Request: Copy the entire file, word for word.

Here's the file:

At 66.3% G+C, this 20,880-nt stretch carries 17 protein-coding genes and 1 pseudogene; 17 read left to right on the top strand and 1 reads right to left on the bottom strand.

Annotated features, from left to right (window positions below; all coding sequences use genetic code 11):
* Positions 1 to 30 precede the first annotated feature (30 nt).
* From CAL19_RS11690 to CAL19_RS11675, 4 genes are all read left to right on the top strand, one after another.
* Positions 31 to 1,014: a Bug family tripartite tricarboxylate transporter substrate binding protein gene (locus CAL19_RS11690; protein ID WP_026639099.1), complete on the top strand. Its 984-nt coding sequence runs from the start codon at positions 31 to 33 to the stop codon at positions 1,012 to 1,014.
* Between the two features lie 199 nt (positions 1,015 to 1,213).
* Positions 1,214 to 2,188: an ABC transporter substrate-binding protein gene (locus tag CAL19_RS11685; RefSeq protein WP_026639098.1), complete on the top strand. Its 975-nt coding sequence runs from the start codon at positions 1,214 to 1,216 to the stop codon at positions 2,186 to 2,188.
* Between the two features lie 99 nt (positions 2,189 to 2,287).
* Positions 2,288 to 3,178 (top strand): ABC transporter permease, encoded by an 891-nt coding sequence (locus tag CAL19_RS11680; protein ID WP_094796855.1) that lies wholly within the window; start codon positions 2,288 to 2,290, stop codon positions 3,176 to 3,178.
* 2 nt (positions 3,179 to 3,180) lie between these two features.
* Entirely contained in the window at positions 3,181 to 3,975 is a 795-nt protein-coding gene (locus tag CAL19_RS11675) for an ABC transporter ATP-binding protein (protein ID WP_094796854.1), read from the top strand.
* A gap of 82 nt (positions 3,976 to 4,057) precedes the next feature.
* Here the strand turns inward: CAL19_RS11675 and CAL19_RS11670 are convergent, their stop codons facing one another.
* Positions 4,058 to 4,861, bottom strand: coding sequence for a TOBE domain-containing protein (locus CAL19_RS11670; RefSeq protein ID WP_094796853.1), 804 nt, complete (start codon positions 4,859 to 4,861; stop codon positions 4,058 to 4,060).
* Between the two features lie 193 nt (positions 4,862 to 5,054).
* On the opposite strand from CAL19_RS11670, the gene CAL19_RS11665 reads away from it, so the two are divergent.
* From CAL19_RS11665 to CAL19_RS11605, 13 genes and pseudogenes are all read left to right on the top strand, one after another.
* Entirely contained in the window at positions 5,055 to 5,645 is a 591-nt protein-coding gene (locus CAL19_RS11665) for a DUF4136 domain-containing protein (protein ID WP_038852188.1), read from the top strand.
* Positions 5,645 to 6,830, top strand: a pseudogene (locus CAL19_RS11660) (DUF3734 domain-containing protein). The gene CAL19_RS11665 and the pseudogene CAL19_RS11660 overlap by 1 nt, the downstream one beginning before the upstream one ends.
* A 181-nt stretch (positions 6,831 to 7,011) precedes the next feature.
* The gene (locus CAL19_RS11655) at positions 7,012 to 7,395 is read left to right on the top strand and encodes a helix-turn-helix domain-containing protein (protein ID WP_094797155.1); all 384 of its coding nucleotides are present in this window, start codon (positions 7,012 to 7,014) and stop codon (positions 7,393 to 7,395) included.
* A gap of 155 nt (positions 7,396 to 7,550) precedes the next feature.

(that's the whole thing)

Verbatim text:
At 66.3% G+C, this 20,880-nt stretch carries 17 protein-coding genes and 1 pseudogene; 17 read left to right on the top strand and 1 reads right to left on the bottom strand.

Annotated features, from left to right (window positions below; all coding sequences use genetic code 11):
* Positions 1 to 30 precede the first annotated feature (30 nt).
* From CAL19_RS11690 to CAL19_RS11675, 4 genes are all read left to right on the top strand, one after another.
* Positions 31 to 1,014: a Bug family tripartite tricarboxylate transporter substrate binding protein gene (locus CAL19_RS11690; protein ID WP_026639099.1), complete on the top strand. Its 984-nt coding sequence runs from the start codon at positions 31 to 33 to the stop codon at positions 1,012 to 1,014.
* Between the two features lie 199 nt (positions 1,015 to 1,213).
* Positions 1,214 to 2,188: an ABC transporter substrate-binding protein gene (locus tag CAL19_RS11685; RefSeq protein WP_026639098.1), complete on the top strand. Its 975-nt coding sequence runs from the start codon at positions 1,214 to 1,216 to the stop codon at positions 2,186 to 2,188.
* Between the two features lie 99 nt (positions 2,189 to 2,287).
* Positions 2,288 to 3,178 (top strand): ABC transporter permease, encoded by an 891-nt coding sequence (locus tag CAL19_RS11680; protein ID WP_094796855.1) that lies wholly within the window; start codon positions 2,288 to 2,290, stop codon positions 3,176 to 3,178.
* 2 nt (positions 3,179 to 3,180) lie between these two features.
* Entirely contained in the window at positions 3,181 to 3,975 is a 795-nt protein-coding gene (locus tag CAL19_RS11675) for an ABC transporter ATP-binding protein (protein ID WP_094796854.1), read from the top strand.
* A gap of 82 nt (positions 3,976 to 4,057) precedes the next feature.
* Here the strand turns inward: CAL19_RS11675 and CAL19_RS11670 are convergent, their stop codons facing one another.
* Positions 4,058 to 4,861, bottom strand: coding sequence for a TOBE domain-containing protein (locus CAL19_RS11670; RefSeq protein ID WP_094796853.1), 804 nt, complete (start codon positions 4,859 to 4,861; stop codon positions 4,058 to 4,060).
* Between the two features lie 193 nt (positions 4,862 to 5,054).
* On the opposite strand from CAL19_RS11670, the gene CAL19_RS11665 reads away from it, so the two are divergent.
* From CAL19_RS11665 to CAL19_RS11605, 13 genes and pseudogenes are all read left to right on the top strand, one after another.
* Entirely contained in the window at positions 5,055 to 5,645 is a 591-nt protein-coding gene (locus CAL19_RS11665) for a DUF4136 domain-containing protein (protein ID WP_038852188.1), read from the top strand.
* Positions 5,645 to 6,830, top strand: a pseudogene (locus CAL19_RS11660) (DUF3734 domain-containing protein). The gene CAL19_RS11665 and the pseudogene CAL19_RS11660 overlap by 1 nt, the downstream one beginning before the upstream one ends.
* A 181-nt stretch (positions 6,831 to 7,011) precedes the next feature.
* The gene (locus CAL19_RS11655) at positions 7,012 to 7,395 is read left to right on the top strand and encodes a helix-turn-helix domain-containing protein (protein ID WP_094797155.1); all 384 of its coding nucleotides are present in this window, start codon (positions 7,012 to 7,014) and stop codon (positions 7,393 to 7,395) included.
* A gap of 155 nt (positions 7,396 to 7,550) precedes the next feature.